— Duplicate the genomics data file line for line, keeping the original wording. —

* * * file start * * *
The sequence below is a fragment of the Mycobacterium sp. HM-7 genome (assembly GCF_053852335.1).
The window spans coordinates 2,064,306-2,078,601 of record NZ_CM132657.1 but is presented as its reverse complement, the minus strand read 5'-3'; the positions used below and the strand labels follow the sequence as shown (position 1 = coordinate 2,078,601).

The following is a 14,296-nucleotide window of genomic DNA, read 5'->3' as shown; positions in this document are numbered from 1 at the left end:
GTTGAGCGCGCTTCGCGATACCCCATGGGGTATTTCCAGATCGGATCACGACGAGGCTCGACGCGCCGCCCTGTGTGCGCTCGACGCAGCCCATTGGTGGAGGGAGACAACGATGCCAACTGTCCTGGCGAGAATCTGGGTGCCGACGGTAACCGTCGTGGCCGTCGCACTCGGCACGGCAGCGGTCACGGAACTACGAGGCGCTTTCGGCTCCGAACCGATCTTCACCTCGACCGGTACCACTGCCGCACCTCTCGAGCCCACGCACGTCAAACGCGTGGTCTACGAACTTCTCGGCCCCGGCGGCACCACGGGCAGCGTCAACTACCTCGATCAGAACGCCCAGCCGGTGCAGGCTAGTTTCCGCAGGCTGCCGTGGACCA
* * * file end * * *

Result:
The sequence below is a fragment of the Mycobacterium sp. HM-7 genome (assembly GCF_053852335.1).
The window spans coordinates 2,064,306-2,078,601 of record NZ_CM132657.1 but is presented as its reverse complement, the minus strand read 5'-3'; the positions used below and the strand labels follow the sequence as shown (position 1 = coordinate 2,078,601).

The following is a 14,296-nucleotide window of genomic DNA, read 5'->3' as shown; positions in this document are numbered from 1 at the left end:
GTTGAGCGCGCTTCGCGATACCCCATGGGGTATTTCCAGATCGGATCACGACGAGGCTCGACGCGCCGCCCTGTGTGCGCTCGACGCAGCCCATTGGTGGAGGGAGACAACGATGCCAACTGTCCTGGCGAGAATCTGGGTGCCGACGGTAACCGTCGTGGCCGTCGCACTCGGCACGGCAGCGGTCACGGAACTACGAGGCGCTTTCGGCTCCGAACCGATCTTCACCTCGACCGGTACCACTGCCGCACCTCTCGAGCCCACGCACGTCAAACGCGTGGTCTACGAACTTCTCGGCCCCGGCGGCACCACGGGCAGCGTCAACTACCTCGATCAGAACGCCCAGCCGGTGCAGGCTAGTTTCCGCAGGCTGCCGTGGACCA